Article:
Decoding dumping ducks
Article first published online: 7 JUN 2007
Volume 16, Issue 13, pages 2610–2612, July 2007
How to Cite
DICKINSON, J. L. (2007), Decoding dumping ducks. Molecular Ecology, 16: 2610–2612. doi: 10.1111/j.1365-294X.2007.03377.x
- Issue published online: 7 JUN 2007
- Article first published online: 7 JUN 2007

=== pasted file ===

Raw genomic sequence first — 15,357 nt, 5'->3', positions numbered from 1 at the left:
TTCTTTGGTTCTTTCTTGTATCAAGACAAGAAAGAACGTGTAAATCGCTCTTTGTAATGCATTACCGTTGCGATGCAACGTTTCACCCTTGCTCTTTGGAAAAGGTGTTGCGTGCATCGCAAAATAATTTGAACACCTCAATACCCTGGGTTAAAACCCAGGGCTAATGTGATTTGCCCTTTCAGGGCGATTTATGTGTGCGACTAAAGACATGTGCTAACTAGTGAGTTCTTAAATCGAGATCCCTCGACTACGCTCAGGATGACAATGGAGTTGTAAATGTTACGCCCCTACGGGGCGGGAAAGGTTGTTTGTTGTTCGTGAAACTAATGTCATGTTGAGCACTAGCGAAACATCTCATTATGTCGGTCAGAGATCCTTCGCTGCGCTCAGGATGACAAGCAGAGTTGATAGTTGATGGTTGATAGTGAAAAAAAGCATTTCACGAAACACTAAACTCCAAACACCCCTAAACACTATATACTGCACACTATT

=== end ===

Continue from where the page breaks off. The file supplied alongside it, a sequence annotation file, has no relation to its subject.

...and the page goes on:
Conspecific brood parasitism, where females of the same species lay eggs in each other's nests, is common in waterfowl, and is usually considered costly to host females, which are stuck looking after eggs and chicks that are not their own. However, since female waterfowl often exhibit an unusual propensity to nest near where they were born, there has been some uncertainty over whether, in ducks and geese, laying in nests of conspecifics really is parasitism. Do parasitic and host females tend to be related? And is parasitism actually a form of cooperation in disguise? In a population in Hudson Bay, Andersson & Waldeck (this issue) found that ‘parasitic’ eggs in nests of the common eider, Somateria mollissima sedentaria, are more closely related to host eggs than expected by chance. In fact, host and ‘donor’ eggs are more closely related than are females breeding at neighbouring nests. The Hudson Bay population of common eiders is unusual, because unlike in more benign climates, females do not tend to breed near their natal nest. Spatial proximity alone cannot account for the high relatedness between host eggs and ‘dumped’ or donor eggs. Instead, the high relatedness values are probably the result of active recognition, where females favour kin, either when dumping or accepting eggs. These new data, along with evidence indicating that the donor lays the first egg in the nest nearly half the time, suggest that what appears to be parasitism in common eiders may be a form of kin-based cooperation.